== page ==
The movement towards a shorter working week has been gathering momentum in recent years and there has been more discussion than ever about the concept of the 4 day work week and the form it might take. With employee wellbeing having been at the forefront of business strategy since before COVID19, it’s more important than ever to employers that their employees are happy at work.

The concept is simple. Make four working days per week the new standard for “full time” work. The argument for its positive impacts on the worker are pretty simple; less time at work will lead to less stress and an improved work-life balance, with more time to enjoy personal lives outside of work. Alongside this, current studies show that the four day work week does not actually reduce productivity at work but might actually increase it.

Thought to be the largest trial of its kind in the world so far, at the start of June, more than 3,300 employees at over 70 UK companies started working four days a week with no reduction in pay. The trial taking place in the UK currently is based on the 100-80-100 model. 100% of the pay for 80% of the hours, for 100% of the output and productivity. At the halfway point in the trial 86% of companies said they planned to keep the 4 day week after the trial had ended with 95% saying productivity had either improved or stayed the same.

Our relationship to work has changed massively in recent years. Thanks to the rise in flexible and hybrid working forced on us by the pandemic, many of us already work compressed hours, working our usual 40 hours a week over a number of different patterns with a large number of people having turned their backs on the 9-5 office life for good. But one of the many benefits of the 4 day work week is that it is not a compressed work schedule, but instead reduced hours. A 4 day week allows you to work for 32 hours over 4 days with a 3 day weekend for the same pay rather than the usual 40.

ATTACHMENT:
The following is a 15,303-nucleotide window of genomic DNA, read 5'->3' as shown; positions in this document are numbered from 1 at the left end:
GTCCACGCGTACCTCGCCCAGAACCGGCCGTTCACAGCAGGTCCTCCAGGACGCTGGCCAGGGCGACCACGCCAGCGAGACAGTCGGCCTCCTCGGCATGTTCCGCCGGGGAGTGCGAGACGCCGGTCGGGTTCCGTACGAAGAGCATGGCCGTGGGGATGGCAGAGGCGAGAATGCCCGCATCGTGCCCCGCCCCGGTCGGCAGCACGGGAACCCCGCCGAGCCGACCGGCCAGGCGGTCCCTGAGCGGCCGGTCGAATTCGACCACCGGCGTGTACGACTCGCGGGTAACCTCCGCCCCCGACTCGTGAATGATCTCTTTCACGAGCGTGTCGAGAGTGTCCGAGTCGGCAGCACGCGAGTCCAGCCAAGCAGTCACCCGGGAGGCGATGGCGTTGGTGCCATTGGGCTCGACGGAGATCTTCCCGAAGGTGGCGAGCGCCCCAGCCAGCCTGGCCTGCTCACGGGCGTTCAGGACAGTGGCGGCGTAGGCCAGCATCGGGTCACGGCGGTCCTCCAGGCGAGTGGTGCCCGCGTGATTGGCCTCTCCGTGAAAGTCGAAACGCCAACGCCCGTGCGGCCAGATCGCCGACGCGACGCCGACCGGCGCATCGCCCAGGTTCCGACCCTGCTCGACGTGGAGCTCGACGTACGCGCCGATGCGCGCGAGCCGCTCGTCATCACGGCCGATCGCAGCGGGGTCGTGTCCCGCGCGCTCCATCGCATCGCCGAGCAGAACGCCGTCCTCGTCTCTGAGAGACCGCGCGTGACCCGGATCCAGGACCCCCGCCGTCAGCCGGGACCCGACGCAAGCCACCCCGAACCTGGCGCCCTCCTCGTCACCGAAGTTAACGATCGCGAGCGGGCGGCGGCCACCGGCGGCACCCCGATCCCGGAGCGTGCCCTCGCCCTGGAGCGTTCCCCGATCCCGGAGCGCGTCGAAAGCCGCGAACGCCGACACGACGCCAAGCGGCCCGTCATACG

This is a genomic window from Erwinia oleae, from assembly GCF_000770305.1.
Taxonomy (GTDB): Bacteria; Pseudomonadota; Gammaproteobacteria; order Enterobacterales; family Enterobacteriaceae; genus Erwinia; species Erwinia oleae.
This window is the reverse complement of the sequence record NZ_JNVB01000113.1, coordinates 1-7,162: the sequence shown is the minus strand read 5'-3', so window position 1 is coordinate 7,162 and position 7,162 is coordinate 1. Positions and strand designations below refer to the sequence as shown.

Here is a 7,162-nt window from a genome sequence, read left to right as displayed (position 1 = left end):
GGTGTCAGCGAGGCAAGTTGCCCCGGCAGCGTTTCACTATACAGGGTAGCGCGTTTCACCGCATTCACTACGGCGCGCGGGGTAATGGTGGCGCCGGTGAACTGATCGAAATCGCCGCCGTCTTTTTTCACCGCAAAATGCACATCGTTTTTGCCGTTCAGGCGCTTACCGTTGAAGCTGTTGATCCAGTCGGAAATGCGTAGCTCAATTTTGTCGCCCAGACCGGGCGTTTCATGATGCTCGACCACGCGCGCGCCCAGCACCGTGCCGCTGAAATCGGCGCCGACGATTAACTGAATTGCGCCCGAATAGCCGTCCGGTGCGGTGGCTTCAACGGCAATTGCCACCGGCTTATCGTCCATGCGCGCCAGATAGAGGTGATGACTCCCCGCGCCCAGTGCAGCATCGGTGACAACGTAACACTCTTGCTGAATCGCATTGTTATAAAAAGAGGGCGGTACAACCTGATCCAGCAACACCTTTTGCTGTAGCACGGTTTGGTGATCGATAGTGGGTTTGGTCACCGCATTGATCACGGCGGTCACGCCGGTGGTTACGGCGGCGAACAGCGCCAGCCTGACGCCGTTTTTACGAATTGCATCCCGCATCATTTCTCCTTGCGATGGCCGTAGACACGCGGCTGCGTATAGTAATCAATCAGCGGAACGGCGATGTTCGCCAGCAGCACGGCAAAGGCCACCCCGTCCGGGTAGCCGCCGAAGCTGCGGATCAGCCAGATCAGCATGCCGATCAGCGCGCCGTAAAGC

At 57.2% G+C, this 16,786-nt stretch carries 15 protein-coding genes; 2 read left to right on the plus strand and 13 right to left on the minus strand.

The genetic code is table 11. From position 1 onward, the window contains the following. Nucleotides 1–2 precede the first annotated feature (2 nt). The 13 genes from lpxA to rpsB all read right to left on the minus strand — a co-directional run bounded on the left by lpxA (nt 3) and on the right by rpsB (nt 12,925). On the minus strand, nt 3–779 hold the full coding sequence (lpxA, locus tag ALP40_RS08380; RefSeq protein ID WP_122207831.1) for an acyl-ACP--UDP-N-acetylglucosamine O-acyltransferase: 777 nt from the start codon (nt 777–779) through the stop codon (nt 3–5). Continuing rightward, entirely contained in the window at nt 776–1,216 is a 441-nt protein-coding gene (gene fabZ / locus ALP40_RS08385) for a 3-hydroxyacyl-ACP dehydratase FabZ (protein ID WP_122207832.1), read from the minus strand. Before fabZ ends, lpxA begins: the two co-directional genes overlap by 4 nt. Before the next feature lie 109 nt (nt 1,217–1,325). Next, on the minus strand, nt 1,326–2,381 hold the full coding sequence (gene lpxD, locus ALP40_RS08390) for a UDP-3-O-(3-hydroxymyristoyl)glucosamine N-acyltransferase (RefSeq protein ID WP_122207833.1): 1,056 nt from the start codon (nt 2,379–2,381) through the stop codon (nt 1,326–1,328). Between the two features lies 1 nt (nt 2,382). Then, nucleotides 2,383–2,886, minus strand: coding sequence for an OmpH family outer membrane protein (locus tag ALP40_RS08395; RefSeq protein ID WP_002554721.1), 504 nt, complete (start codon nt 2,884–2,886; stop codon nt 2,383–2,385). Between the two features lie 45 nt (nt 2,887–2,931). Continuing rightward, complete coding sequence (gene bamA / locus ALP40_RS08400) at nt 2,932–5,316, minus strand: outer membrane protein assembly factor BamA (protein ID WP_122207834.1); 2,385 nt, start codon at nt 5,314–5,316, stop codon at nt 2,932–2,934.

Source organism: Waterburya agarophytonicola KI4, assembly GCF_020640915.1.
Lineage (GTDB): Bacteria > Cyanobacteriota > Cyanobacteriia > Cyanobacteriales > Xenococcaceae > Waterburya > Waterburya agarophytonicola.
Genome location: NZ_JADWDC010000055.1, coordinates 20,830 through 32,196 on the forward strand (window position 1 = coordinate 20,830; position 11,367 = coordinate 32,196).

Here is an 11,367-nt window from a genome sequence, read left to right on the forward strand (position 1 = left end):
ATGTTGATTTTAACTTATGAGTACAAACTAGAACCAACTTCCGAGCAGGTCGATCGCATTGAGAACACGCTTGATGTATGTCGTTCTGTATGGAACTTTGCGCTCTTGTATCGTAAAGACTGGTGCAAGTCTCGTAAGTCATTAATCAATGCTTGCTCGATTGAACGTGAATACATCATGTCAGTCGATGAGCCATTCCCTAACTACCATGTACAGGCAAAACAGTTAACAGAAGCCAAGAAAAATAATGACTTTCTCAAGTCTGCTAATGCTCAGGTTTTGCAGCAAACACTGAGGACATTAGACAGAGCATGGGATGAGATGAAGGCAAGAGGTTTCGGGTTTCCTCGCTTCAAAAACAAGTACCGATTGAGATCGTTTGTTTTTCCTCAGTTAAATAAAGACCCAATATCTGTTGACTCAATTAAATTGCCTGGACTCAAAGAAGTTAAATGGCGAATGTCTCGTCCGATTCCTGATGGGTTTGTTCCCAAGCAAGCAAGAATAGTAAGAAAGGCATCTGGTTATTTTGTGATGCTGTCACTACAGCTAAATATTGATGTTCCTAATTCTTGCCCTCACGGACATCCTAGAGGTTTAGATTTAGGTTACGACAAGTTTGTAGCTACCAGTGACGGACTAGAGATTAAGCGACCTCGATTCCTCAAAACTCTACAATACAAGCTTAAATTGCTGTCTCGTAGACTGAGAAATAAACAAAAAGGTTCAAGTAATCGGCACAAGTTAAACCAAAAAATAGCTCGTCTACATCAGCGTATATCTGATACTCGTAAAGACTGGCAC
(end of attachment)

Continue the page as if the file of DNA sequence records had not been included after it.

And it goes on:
The 4-day work week will obviously not work for everyone. As a model it has its issues and is not suitable for all industries or workers. Those who are paid hourly would not be able to reduce their hours without also taking a reduction in pay, and this is not a position that many are fortunate enough to be in. There is also the issue of labour shortages to consider. While it can be argued that fewer working hours can help to retain staff, for industries such as hospitality or customer service, a reduction in hours would leave gaps in work schedules that would need to be filled.

There’s no one right answer. The four-day work week is a constantly evolving topic and conversation and likely will be for many years to come. Employees spend over a third of their lives at work. What’s important is you do what is right for them and your business. The world is changing quickly, and we need to keep up – we owe it to ourselves and our employees to do so.